Parting with the paycheck, however, is a different matter. Hollywood's old guard is staunchly liberal, and until Clinton's second campaign, famously activist. But poll the young moguls and, even for many who consider themselves liberal, activism can wait. Sure, there's the writers group that picketed against Proposition 209, and many have a pet charity. But Hollywood's liberal consensus is fracturing along generational lines. There's a feeling that until they establish a few more credits, activism is somebody else's job.
"Our generation is more disillusioned with politics than any other," says Nick Styne, a 33-year-old agent with International Creative Management. Adds Titley: "I don't think there's the old-fashioned tried-and-true activism--I think there's a positive anarchy. There's a backlash against all the negativism, from grunge rock to all the guns. We all want to live in a John Hughes movie again."
But if membership in the ACLU is down among the young brethren, one organization is getting a youthful infusion. The Friars Club is a pat of menthol in the middle of the Beverly Hills hot zone. Here is one place where the smoking ban got vetoed.
Milton Berle holds court one weekday afternoon, a can of Dad's root beer and box of salt-free matzos before him, a dangerous-looking cigar in his hand. Across the room, flip phones are laid out at the table where five young moguls sit. Norm Crosby surveys the scene. "If you look around the room, I've seen younger faces on money," he says. "So we're happy to bring in young talent."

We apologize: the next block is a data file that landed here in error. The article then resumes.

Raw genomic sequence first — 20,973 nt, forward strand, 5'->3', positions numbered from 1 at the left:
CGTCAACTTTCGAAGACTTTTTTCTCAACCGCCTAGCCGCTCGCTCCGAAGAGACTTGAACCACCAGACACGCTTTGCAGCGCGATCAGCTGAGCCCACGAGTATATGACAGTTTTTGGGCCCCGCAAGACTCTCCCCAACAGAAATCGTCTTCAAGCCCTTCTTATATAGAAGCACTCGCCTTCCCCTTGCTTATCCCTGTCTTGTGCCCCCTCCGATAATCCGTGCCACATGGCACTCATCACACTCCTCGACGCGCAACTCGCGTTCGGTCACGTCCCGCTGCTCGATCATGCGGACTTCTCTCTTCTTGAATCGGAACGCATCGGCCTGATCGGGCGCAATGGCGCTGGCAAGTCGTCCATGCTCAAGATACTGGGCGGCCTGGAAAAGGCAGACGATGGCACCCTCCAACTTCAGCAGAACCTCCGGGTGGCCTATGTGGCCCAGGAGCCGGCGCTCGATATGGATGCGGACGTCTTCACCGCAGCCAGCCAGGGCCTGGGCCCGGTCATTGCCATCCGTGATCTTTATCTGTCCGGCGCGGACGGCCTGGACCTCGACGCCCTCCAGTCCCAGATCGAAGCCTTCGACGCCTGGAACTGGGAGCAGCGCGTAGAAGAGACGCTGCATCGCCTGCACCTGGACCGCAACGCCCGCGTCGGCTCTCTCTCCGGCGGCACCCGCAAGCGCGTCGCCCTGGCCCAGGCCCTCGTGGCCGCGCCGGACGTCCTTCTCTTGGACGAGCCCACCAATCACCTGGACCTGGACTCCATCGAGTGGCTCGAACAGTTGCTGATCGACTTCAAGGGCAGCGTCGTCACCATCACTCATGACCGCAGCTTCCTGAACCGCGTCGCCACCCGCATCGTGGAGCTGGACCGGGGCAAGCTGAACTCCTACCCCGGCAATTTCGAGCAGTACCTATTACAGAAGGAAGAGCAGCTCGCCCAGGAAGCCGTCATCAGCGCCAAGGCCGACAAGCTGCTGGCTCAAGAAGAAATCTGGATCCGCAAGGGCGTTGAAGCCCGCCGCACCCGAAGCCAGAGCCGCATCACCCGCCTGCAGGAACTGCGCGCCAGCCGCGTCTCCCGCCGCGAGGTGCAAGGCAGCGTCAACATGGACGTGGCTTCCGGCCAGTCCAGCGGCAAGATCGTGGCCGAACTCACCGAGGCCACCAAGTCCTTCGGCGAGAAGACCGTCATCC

Crosby greets the kids, a thick gold watchband on his wrist. Brett Rattner, a 28-year-old director who owns a gold medallion formerly the property of Sammy Davis Jr., waves right back with an arm weighed down by an even fatter, not to mention phatter, band. Just one macher hailing another.
"We're all out there in the business fighting every day, but that's not the romantic vision of why we got into show business," says 33-year-old producer Bruce Charet. "The fact is, when I sit in a casting meeting with four 30-year-olds, that's my gig. But when I walk into a room and get to sit with Alan King and Buddy Hackett and Shecky Greene, that's show business."
He'd go on explaining why the young magnates are joining this bastion of the old school, except Jerry Vale has pulled up a chair. All conversation stops. The kids are mesmerized.